Incidence Rate Drives Research Cost and Schedule - (Archived)

Common sense tells us that the harder it is to reach and complete surveys with qualified respondents, the more costly and time consuming the research project will be. But, how do professional research firms assess the required level of effort in advance so that they can determine the most appropriate methodologies and provide reasonably accurate project estimates and schedules? They establish an estimated incidence rate.

Simply put, an incidence rate is the frequency of something occurring in a given population. Specifically in market research, prior to a project we estimate the number of people who, once we get them on the phone, will not qualify for the survey, or will refuse to participate. This estimate helps guide the cost of the project. If 4 out of 10 people, once we get them on the phone, qualify for and complete the survey, the overall incidence rate is 40%.

The more specific your audience parameters or “screeners” are, the lower the incidence rate will be, thereby increasing the required number of people to be called. For example, the chance of completing surveys with 200 mid-level IT managers in organizations larger than $20 million is much better than if those same IT managers must be located in the northeast and use a specific brand of servers. Hence, the second sample population would require more money and time to identify. In fact, the difference of only 10 percentage points in incidence rates translates into thousands of more contact names and dollars required.

In addition, the quality of the contact list has a big impact on the incidence rate. Obviously, using a company’s customer list to conduct a customer satisfaction survey will produce a much higher incidence rate than reaching out to prospects to conduct a market awareness study. And, of course, in-house lists that are highly targeted and frequently scrubbed perform better than lists acquired from outside sources.

Good research firms calculate the actual incidence rate for every study they complete. Then, when estimating an upcoming project for a client, they compare incidence rates for past studies that have similarities to the one at hand. They then factor in their experience with the market, the list source, the methodology (e-mail, phone, or mail), the subject matter, and so forth, to estimate the incidence rate. From there, the research pros can determine the required fielding resources, likely timing, and other project design elements in order to build a realistic research approach, budget and schedule. Equally important, they continuously monitor the actual incidence rate as they’re conducting the study so, if need be, they can attempt to mitigate the difference.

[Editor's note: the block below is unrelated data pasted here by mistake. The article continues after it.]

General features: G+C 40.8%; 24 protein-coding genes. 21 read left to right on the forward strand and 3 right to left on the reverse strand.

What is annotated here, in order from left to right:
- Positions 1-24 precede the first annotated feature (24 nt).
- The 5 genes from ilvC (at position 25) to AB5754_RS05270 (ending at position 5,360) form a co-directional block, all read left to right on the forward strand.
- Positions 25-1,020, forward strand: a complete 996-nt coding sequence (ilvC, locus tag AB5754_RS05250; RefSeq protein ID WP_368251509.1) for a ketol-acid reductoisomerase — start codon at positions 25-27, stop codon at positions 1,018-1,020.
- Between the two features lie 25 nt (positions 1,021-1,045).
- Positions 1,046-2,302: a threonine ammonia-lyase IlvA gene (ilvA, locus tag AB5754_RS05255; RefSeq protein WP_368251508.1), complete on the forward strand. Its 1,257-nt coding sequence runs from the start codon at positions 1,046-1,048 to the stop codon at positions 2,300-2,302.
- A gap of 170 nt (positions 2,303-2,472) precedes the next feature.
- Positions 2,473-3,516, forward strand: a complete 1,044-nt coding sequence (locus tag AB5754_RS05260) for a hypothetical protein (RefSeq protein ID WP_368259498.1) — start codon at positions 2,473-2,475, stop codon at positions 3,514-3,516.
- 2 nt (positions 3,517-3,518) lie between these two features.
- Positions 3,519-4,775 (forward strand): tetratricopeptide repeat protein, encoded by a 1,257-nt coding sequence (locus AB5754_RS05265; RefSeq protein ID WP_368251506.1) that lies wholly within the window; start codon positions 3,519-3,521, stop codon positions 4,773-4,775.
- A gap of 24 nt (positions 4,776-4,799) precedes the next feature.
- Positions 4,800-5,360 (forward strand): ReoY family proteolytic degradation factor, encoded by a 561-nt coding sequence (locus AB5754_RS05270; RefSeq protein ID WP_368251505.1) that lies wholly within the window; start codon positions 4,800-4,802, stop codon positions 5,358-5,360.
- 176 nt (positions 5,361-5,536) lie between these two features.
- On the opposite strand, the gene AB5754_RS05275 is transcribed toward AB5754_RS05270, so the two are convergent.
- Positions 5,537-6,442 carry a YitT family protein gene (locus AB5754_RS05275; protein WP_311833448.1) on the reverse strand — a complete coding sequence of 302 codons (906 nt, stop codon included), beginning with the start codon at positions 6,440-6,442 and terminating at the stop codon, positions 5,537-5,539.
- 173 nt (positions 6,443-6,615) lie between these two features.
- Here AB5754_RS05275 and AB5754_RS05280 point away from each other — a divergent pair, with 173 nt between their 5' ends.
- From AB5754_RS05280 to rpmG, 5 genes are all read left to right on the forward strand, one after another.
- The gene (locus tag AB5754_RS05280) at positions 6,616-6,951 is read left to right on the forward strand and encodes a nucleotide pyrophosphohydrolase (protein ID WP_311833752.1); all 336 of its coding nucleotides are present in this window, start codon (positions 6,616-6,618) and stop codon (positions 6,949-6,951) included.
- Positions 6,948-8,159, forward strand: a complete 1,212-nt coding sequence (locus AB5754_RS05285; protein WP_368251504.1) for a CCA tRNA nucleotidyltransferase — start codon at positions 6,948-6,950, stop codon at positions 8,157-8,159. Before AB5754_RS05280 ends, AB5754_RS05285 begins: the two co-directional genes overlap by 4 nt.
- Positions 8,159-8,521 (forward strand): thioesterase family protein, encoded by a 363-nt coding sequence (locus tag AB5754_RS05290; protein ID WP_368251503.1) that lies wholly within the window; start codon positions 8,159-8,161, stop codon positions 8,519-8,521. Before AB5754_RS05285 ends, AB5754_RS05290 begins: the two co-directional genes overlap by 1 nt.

So, unless you’re repeating a study for benchmarking purposes, you’re better off not making research budget and schedule assumptions in a vacuum. Instead, turn to a professional research partner — with experience relevant to your specific market and needs — and ask for an estimate and schedule based on an educated incidence rate.


4 responses on “Incidence Rate Drives Research Cost and Schedule

  1. Paul

    This post is, unfortunately, wrong. Incidence rate has nothing to do with agreement or refusal to participate–it’s the incidence in the population of the conditions for eligibility for the study.

  2. MarketConnections Post author

    Paul is correct; incidence rate by its pure text-book definition is the occurance in the population of those who are eligible to complete a study.

    However, in order to better project study costs and gather more relevant data, Market Connections and our partners use the incidence rate defined above. The incidence rate we use in practical application is similar to the text-book defined “completion rate”.

    We hope our post has not caused any confusion!

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